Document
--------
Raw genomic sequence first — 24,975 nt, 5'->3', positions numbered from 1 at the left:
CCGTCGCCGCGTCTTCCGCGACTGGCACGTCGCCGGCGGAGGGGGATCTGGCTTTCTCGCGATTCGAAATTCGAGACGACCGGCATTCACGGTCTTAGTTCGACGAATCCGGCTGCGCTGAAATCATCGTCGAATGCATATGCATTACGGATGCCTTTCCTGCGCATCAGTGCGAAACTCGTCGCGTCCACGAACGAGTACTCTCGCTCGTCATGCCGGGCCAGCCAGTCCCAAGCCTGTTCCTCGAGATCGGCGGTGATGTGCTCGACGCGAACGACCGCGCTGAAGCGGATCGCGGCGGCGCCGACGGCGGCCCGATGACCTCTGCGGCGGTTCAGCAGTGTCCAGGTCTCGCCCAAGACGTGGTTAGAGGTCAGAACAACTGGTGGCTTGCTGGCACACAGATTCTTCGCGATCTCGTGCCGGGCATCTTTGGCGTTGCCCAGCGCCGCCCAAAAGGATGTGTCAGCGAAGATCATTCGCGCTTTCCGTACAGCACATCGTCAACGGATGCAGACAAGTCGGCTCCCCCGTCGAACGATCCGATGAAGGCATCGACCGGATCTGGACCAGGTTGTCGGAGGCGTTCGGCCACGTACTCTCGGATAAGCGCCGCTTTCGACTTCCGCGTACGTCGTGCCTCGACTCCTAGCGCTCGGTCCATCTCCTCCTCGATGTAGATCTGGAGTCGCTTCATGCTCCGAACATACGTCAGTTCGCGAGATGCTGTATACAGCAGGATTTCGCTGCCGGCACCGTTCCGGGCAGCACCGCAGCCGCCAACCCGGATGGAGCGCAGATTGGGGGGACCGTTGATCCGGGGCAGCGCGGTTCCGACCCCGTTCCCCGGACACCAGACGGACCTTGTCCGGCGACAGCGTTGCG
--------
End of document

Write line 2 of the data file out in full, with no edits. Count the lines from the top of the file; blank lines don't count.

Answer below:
CCGTCGCCGCGTCTTCCGCGACTGGCACGTCGCCGGCGGAGGGGGATCTGGCTTTCTCGCGATTCGAAATTCGAGACGACCGGCATTCACGGTCTTAGTTCGACGAATCCGGCTGCGCTGAAATCATCGTCGAATGCATATGCATTACGGATGCCTTTCCTGCGCATCAGTGCGAAACTCGTCGCGTCCACGAACGAGTACTCTCGCTCGTCATGCCGGGCCAGCCAGTCCCAAGCCTGTTCCTCGAGATCGGCGGTGATGTGCTCGACGCGAACGACCGCGCTGAAGCGGATCGCGGCGGCGCCGACGGCGGCCCGATGACCTCTGCGGCGGTTCAGCAGTGTCCAGGTCTCGCCCAAGACGTGGTTAGAGGTCAGAACAACTGGTGGCTTGCTGGCACACAGATTCTTCGCGATCTCGTGCCGGGCATCTTTGGCGTTGCCCAGCGCCGCCCAAAAGGATGTGTCAGCGAAGATCATTCGCGCTTTCCGTACAGCACATCGTCAACGGATGCAGACAAGTCGGCTCCCCCGTCGAACGATCCGATGAAGGCATCGACCGGATCTGGACCAGGTTGTCGGAGGCGTTCGGCCACGTACTCTCGGATAAGCGCCGCTTTCGACTTCCGCGTACGTCGTGCCTCGACTCCTAGCGCTCGGTCCATCTCCTCCTCGATGTAGATCTGGAGTCGCTTCATGCTCCGAACATACGTCAGTTCGCGAGATGCTGTATACAGCAGGATTTCGCTGCCGGCACCGTTCCGGGCAGCACCGCAGCCGCCAACCCGGATGGAGCGCAGATTGGGGGGACCGTTGATCCGGGGCAGCGCGGTTCCGACCCCGTTCCCCGGACACCAGACGGACCTTGTCCGGCGACAGCGTTGCG